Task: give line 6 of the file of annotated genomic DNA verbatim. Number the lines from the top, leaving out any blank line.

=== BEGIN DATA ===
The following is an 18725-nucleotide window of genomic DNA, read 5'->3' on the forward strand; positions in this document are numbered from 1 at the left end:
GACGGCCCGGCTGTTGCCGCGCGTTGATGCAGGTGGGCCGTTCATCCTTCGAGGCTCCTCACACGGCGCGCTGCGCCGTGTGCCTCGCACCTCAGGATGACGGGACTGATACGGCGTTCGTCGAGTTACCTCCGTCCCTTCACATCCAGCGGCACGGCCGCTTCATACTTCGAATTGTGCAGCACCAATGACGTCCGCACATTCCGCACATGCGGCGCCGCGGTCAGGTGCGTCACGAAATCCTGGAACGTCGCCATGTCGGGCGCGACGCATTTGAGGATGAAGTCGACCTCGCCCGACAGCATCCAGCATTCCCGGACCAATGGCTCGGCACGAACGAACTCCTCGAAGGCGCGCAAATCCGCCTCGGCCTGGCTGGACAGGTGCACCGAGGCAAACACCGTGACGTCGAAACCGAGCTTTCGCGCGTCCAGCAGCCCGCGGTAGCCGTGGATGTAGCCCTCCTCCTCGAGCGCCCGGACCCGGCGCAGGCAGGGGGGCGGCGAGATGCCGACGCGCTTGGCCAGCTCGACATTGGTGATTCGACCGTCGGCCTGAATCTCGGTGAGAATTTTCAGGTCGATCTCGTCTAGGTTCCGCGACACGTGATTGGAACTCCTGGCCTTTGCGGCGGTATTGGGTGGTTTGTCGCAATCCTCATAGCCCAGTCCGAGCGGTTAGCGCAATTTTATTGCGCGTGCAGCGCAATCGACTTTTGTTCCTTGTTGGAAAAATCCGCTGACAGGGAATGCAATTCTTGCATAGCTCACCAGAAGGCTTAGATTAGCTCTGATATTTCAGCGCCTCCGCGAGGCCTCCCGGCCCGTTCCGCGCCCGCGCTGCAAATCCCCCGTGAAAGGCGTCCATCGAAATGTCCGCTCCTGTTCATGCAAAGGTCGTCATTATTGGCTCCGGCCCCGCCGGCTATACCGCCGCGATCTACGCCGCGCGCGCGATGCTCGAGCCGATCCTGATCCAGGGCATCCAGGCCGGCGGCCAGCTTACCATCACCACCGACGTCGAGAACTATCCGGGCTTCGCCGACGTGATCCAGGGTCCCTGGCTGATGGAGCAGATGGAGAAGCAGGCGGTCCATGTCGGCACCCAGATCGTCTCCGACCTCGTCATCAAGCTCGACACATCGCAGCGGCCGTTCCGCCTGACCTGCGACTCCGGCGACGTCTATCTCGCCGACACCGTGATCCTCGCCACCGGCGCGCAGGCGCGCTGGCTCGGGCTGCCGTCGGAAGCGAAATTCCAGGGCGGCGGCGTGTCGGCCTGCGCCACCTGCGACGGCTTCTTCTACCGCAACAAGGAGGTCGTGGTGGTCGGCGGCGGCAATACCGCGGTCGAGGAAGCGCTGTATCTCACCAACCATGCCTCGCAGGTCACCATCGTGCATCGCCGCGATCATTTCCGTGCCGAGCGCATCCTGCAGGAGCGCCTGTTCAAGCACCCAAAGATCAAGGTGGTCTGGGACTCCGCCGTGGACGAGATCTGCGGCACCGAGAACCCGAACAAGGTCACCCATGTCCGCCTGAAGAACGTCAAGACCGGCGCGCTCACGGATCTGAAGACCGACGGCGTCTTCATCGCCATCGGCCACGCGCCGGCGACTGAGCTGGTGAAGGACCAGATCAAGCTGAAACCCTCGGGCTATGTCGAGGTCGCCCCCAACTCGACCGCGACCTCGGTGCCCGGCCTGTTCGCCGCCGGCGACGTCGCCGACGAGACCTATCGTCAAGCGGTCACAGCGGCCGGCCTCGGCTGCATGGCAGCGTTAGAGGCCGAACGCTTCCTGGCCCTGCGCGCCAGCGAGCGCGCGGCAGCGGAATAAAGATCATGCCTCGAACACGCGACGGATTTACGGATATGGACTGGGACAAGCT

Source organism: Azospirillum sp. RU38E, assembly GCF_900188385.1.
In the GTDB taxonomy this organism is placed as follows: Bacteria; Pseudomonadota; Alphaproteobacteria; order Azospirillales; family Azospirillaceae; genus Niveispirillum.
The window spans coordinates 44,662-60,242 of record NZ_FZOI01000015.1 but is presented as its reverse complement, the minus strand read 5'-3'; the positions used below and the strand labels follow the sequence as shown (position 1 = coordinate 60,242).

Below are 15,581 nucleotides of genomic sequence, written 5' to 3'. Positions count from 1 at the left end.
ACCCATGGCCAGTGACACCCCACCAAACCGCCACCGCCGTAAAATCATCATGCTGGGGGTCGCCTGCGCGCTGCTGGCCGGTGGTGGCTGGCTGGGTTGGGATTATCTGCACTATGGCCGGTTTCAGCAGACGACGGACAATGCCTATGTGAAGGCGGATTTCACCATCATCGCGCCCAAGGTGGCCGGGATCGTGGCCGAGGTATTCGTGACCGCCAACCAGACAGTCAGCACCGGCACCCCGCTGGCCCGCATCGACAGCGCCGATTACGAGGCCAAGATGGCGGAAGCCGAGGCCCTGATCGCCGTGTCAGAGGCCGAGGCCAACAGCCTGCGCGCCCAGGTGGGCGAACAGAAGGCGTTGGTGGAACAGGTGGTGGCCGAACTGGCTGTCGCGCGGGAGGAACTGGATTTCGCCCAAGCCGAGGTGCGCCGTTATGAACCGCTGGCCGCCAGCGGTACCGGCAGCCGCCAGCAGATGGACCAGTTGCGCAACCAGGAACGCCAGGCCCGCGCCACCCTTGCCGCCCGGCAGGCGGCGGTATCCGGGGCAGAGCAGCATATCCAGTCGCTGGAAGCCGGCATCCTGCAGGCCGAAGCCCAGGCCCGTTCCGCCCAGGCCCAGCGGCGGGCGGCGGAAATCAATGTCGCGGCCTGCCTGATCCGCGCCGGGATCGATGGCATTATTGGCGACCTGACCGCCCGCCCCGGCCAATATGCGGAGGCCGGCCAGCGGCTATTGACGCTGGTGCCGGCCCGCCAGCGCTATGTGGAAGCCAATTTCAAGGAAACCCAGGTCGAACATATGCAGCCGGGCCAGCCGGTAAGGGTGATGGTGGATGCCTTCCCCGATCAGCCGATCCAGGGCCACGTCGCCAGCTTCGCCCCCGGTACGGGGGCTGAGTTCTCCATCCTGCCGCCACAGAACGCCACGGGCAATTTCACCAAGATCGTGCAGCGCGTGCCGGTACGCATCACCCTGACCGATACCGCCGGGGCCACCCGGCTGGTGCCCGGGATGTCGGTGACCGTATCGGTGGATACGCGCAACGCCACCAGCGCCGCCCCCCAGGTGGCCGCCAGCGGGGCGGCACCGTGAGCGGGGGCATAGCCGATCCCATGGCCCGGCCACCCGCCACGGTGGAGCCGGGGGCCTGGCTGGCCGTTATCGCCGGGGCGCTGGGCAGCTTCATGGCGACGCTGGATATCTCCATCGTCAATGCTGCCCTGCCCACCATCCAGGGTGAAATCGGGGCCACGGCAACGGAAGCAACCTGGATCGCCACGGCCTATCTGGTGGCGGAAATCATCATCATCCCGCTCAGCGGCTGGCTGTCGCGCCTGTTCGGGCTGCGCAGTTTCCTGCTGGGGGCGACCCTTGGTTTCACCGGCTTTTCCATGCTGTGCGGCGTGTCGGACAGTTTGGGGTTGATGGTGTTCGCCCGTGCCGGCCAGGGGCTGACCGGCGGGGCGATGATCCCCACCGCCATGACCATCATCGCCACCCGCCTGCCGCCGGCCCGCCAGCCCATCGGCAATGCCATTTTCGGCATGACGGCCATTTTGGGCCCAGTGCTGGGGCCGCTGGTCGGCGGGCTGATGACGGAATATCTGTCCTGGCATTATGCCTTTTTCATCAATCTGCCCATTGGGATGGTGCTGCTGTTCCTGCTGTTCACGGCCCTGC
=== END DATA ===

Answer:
Below are 15,581 nucleotides of genomic sequence, written 5' to 3'. Positions count from 1 at the left end.